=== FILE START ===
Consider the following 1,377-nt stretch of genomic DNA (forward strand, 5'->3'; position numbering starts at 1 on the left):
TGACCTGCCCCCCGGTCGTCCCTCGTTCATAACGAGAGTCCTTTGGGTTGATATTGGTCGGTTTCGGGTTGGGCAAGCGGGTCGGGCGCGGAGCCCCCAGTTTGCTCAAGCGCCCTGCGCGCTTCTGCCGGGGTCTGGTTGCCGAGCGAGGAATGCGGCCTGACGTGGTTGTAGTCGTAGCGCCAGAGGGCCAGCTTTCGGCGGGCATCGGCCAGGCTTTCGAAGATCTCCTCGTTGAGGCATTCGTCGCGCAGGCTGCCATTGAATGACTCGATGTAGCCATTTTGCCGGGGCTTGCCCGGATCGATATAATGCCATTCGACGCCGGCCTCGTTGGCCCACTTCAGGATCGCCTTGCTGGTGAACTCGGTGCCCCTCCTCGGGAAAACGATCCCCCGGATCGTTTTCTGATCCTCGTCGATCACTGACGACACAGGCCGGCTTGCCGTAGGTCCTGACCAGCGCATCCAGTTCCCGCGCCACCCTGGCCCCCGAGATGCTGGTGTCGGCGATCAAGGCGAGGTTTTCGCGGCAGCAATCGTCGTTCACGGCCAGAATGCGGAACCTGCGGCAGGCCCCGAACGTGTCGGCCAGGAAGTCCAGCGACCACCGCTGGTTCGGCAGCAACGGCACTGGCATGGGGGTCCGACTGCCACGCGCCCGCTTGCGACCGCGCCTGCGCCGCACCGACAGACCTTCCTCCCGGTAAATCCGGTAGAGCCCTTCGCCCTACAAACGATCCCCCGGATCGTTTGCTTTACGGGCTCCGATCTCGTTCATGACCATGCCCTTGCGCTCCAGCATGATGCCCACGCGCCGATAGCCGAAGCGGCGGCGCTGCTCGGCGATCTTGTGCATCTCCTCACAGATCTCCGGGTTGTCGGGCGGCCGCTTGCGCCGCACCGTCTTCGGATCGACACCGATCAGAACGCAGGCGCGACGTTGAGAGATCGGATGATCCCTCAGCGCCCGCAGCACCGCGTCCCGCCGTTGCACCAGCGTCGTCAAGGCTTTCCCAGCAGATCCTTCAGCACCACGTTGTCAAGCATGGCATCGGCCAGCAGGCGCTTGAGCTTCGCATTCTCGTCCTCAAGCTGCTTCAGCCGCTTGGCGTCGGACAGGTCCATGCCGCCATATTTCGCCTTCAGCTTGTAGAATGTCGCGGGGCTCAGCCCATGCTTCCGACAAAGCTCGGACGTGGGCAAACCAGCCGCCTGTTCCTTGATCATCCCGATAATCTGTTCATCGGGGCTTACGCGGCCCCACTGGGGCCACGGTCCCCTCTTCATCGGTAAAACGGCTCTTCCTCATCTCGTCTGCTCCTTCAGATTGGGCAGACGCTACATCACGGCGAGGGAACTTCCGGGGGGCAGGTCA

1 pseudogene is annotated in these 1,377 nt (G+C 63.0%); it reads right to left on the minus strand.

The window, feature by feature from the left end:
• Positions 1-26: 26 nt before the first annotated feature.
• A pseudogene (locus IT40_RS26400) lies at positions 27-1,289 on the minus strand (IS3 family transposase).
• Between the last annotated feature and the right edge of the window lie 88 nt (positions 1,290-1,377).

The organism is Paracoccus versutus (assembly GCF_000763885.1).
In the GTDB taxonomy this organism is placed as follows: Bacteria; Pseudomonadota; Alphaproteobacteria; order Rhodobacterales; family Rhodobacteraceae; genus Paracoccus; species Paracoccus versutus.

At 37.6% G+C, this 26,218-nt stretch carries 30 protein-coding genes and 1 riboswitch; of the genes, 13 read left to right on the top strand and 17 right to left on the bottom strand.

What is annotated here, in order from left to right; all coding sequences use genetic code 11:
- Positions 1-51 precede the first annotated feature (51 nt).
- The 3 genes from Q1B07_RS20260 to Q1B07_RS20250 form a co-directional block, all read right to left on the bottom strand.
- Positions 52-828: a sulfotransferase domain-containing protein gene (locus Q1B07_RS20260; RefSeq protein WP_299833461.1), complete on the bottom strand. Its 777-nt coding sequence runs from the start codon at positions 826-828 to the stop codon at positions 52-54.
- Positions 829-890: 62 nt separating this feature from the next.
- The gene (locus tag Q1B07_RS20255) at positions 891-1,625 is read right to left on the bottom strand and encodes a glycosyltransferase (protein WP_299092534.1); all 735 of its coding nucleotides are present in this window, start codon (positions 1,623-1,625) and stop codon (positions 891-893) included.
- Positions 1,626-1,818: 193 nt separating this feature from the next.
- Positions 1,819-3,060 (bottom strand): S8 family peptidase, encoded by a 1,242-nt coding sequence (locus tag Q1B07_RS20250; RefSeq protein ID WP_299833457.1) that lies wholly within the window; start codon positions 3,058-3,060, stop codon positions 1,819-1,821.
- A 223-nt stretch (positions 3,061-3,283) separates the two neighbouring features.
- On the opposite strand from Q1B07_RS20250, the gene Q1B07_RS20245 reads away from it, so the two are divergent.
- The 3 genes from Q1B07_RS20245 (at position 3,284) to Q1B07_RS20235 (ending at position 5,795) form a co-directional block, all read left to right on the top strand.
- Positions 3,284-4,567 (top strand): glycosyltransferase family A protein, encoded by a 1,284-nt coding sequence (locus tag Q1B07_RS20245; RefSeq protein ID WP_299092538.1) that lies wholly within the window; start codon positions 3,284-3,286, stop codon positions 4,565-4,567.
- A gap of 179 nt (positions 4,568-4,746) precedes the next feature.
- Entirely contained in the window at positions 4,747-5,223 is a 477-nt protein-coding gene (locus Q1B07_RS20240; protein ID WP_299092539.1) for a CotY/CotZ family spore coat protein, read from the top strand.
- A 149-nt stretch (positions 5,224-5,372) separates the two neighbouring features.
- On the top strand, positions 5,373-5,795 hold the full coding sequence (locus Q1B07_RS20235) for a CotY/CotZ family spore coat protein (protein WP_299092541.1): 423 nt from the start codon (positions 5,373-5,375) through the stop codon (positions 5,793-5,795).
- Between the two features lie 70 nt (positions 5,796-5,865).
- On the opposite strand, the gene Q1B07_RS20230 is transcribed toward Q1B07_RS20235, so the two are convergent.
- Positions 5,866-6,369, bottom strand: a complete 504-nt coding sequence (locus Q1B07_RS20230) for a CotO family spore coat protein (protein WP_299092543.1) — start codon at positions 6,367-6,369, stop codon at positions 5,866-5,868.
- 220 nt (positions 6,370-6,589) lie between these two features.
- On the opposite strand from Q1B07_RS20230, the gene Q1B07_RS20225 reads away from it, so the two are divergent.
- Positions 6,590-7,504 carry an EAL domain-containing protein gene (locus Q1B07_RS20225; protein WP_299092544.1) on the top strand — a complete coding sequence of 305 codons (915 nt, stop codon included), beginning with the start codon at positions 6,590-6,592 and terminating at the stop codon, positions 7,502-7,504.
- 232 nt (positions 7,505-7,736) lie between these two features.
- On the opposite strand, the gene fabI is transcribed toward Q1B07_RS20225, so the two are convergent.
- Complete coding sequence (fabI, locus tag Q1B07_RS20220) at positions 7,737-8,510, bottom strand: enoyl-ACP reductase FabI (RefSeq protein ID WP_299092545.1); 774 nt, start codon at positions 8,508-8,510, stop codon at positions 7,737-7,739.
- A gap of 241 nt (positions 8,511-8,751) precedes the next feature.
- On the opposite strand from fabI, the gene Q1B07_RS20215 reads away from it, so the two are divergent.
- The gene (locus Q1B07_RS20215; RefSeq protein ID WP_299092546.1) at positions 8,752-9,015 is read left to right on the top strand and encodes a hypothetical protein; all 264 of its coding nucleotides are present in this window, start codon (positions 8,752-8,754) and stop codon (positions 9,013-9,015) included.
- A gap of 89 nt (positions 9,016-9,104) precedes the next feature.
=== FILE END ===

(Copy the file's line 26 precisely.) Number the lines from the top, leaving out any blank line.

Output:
- On the top strand, positions 5,373-5,795 hold the full coding sequence (locus Q1B07_RS20235) for a CotY/CotZ family spore coat protein (protein WP_299092541.1): 423 nt from the start codon (positions 5,373-5,375) through the stop codon (positions 5,793-5,795).